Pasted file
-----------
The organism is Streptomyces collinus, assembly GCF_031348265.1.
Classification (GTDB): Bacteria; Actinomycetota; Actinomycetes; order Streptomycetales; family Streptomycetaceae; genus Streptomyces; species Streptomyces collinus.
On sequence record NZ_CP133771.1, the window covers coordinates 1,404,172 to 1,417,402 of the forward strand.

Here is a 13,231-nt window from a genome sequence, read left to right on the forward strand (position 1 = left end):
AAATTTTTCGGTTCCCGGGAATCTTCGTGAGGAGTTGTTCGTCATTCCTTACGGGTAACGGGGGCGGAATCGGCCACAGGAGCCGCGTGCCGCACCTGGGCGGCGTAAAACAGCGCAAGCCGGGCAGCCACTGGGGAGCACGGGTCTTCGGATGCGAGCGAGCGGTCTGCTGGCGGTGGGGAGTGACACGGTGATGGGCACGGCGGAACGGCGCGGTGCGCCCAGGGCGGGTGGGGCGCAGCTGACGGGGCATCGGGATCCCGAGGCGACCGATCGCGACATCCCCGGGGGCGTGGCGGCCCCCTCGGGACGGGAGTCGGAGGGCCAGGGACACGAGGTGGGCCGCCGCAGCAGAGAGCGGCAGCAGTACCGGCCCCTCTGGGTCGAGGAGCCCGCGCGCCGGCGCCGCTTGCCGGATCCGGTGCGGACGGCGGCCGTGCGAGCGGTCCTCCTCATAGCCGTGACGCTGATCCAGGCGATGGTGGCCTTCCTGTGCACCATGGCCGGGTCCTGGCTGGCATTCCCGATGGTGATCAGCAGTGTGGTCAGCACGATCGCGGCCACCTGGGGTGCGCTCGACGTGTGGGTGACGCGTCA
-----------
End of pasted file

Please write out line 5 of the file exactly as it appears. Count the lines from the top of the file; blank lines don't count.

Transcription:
AAATTTTTCGGTTCCCGGGAATCTTCGTGAGGAGTTGTTCGTCATTCCTTACGGGTAACGGGGGCGGAATCGGCCACAGGAGCCGCGTGCCGCACCTGGGCGGCGTAAAACAGCGCAAGCCGGGCAGCCACTGGGGAGCACGGGTCTTCGGATGCGAGCGAGCGGTCTGCTGGCGGTGGGGAGTGACACGGTGATGGGCACGGCGGAACGGCGCGGTGCGCCCAGGGCGGGTGGGGCGCAGCTGACGGGGCATCGGGATCCCGAGGCGACCGATCGCGACATCCCCGGGGGCGTGGCGGCCCCCTCGGGACGGGAGTCGGAGGGCCAGGGACACGAGGTGGGCCGCCGCAGCAGAGAGCGGCAGCAGTACCGGCCCCTCTGGGTCGAGGAGCCCGCGCGCCGGCGCCGCTTGCCGGATCCGGTGCGGACGGCGGCCGTGCGAGCGGTCCTCCTCATAGCCGTGACGCTGATCCAGGCGATGGTGGCCTTCCTGTGCACCATGGCCGGGTCCTGGCTGGCATTCCCGATGGTGATCAGCAGTGTGGTCAGCACGATCGCGGCCACCTGGGGTGCGCTCGACGTGTGGGTGACGCGTCA